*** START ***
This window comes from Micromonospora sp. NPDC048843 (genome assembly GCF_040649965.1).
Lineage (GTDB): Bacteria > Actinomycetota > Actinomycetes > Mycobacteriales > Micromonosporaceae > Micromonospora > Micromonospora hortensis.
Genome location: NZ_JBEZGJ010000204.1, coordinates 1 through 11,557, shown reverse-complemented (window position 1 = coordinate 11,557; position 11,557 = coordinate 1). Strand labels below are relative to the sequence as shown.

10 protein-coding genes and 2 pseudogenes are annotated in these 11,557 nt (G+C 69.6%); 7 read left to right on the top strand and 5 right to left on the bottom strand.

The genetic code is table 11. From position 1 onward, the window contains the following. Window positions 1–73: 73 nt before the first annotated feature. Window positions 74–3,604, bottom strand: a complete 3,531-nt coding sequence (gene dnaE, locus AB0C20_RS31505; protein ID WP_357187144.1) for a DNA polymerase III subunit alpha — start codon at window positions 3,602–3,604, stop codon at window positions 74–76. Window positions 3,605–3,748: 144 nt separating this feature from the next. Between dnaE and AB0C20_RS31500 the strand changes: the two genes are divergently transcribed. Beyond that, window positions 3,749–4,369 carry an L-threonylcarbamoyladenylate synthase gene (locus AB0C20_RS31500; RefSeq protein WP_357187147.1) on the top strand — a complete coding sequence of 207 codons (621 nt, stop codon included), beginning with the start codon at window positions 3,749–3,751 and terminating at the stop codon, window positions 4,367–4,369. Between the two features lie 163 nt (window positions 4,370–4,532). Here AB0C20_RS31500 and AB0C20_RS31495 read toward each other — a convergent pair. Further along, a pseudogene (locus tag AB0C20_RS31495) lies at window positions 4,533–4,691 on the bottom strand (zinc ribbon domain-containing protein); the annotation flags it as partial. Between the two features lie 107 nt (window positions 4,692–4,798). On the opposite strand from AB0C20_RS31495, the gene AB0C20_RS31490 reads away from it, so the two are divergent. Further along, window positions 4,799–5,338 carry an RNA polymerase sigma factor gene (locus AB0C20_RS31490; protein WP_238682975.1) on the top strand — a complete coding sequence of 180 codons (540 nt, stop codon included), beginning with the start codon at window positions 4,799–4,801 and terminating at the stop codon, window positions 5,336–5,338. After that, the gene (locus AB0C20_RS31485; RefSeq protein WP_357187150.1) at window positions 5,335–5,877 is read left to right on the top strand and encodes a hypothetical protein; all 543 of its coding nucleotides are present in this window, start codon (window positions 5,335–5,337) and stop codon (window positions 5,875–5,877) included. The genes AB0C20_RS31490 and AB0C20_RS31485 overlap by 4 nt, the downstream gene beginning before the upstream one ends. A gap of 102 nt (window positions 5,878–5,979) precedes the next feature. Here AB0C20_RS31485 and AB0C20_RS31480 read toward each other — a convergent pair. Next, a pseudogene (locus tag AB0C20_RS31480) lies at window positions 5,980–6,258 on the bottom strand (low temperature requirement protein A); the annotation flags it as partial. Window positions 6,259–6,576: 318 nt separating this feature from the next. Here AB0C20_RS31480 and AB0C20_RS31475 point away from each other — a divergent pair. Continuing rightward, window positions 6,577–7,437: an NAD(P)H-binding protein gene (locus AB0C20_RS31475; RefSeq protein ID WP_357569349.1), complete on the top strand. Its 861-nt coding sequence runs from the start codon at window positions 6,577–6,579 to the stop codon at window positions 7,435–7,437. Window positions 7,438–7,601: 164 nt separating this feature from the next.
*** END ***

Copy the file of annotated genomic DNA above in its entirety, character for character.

This window comes from Micromonospora sp. NPDC048843 (genome assembly GCF_040649965.1).
Lineage (GTDB): Bacteria > Actinomycetota > Actinomycetes > Mycobacteriales > Micromonosporaceae > Micromonospora > Micromonospora hortensis.
Genome location: NZ_JBEZGJ010000204.1, coordinates 1 through 11,557, shown reverse-complemented (window position 1 = coordinate 11,557; position 11,557 = coordinate 1). Strand labels below are relative to the sequence as shown.

10 protein-coding genes and 2 pseudogenes are annotated in these 11,557 nt (G+C 69.6%); 7 read left to right on the top strand and 5 right to left on the bottom strand.

The genetic code is table 11. From position 1 onward, the window contains the following. Window positions 1–73: 73 nt before the first annotated feature. Window positions 74–3,604, bottom strand: a complete 3,531-nt coding sequence (gene dnaE, locus AB0C20_RS31505; protein ID WP_357187144.1) for a DNA polymerase III subunit alpha — start codon at window positions 3,602–3,604, stop codon at window positions 74–76. Window positions 3,605–3,748: 144 nt separating this feature from the next. Between dnaE and AB0C20_RS31500 the strand changes: the two genes are divergently transcribed. Beyond that, window positions 3,749–4,369 carry an L-threonylcarbamoyladenylate synthase gene (locus AB0C20_RS31500; RefSeq protein WP_357187147.1) on the top strand — a complete coding sequence of 207 codons (621 nt, stop codon included), beginning with the start codon at window positions 3,749–3,751 and terminating at the stop codon, window positions 4,367–4,369. Between the two features lie 163 nt (window positions 4,370–4,532). Here AB0C20_RS31500 and AB0C20_RS31495 read toward each other — a convergent pair. Further along, a pseudogene (locus tag AB0C20_RS31495) lies at window positions 4,533–4,691 on the bottom strand (zinc ribbon domain-containing protein); the annotation flags it as partial. Between the two features lie 107 nt (window positions 4,692–4,798). On the opposite strand from AB0C20_RS31495, the gene AB0C20_RS31490 reads away from it, so the two are divergent. Further along, window positions 4,799–5,338 carry an RNA polymerase sigma factor gene (locus AB0C20_RS31490; protein WP_238682975.1) on the top strand — a complete coding sequence of 180 codons (540 nt, stop codon included), beginning with the start codon at window positions 4,799–4,801 and terminating at the stop codon, window positions 5,336–5,338. After that, the gene (locus AB0C20_RS31485; RefSeq protein WP_357187150.1) at window positions 5,335–5,877 is read left to right on the top strand and encodes a hypothetical protein; all 543 of its coding nucleotides are present in this window, start codon (window positions 5,335–5,337) and stop codon (window positions 5,875–5,877) included. The genes AB0C20_RS31490 and AB0C20_RS31485 overlap by 4 nt, the downstream gene beginning before the upstream one ends. A gap of 102 nt (window positions 5,878–5,979) precedes the next feature. Here AB0C20_RS31485 and AB0C20_RS31480 read toward each other — a convergent pair. Next, a pseudogene (locus tag AB0C20_RS31480) lies at window positions 5,980–6,258 on the bottom strand (low temperature requirement protein A); the annotation flags it as partial. Window positions 6,259–6,576: 318 nt separating this feature from the next. Here AB0C20_RS31480 and AB0C20_RS31475 point away from each other — a divergent pair. Continuing rightward, window positions 6,577–7,437: an NAD(P)H-binding protein gene (locus AB0C20_RS31475; RefSeq protein ID WP_357569349.1), complete on the top strand. Its 861-nt coding sequence runs from the start codon at window positions 6,577–6,579 to the stop codon at window positions 7,435–7,437. Window positions 7,438–7,601: 164 nt separating this feature from the next.